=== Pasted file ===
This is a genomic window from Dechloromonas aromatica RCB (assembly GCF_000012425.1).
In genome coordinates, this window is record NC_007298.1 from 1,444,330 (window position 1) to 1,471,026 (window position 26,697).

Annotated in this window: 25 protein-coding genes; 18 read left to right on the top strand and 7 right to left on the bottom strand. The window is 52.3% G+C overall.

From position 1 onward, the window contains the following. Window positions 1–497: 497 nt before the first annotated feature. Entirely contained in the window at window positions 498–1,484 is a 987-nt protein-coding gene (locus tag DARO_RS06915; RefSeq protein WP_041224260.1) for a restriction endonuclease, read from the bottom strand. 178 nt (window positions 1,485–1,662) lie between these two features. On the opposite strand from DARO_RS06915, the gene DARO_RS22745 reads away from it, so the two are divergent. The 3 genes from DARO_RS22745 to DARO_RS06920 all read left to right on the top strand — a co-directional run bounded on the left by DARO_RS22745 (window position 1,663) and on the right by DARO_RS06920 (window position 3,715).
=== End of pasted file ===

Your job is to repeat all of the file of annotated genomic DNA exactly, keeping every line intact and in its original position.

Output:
This is a genomic window from Dechloromonas aromatica RCB (assembly GCF_000012425.1).
In genome coordinates, this window is record NC_007298.1 from 1,444,330 (window position 1) to 1,471,026 (window position 26,697).

Annotated in this window: 25 protein-coding genes; 18 read left to right on the top strand and 7 right to left on the bottom strand. The window is 52.3% G+C overall.

From position 1 onward, the window contains the following. Window positions 1–497: 497 nt before the first annotated feature. Entirely contained in the window at window positions 498–1,484 is a 987-nt protein-coding gene (locus tag DARO_RS06915; RefSeq protein WP_041224260.1) for a restriction endonuclease, read from the bottom strand. 178 nt (window positions 1,485–1,662) lie between these two features. On the opposite strand from DARO_RS06915, the gene DARO_RS22745 reads away from it, so the two are divergent. The 3 genes from DARO_RS22745 to DARO_RS06920 all read left to right on the top strand — a co-directional run bounded on the left by DARO_RS22745 (window position 1,663) and on the right by DARO_RS06920 (window position 3,715).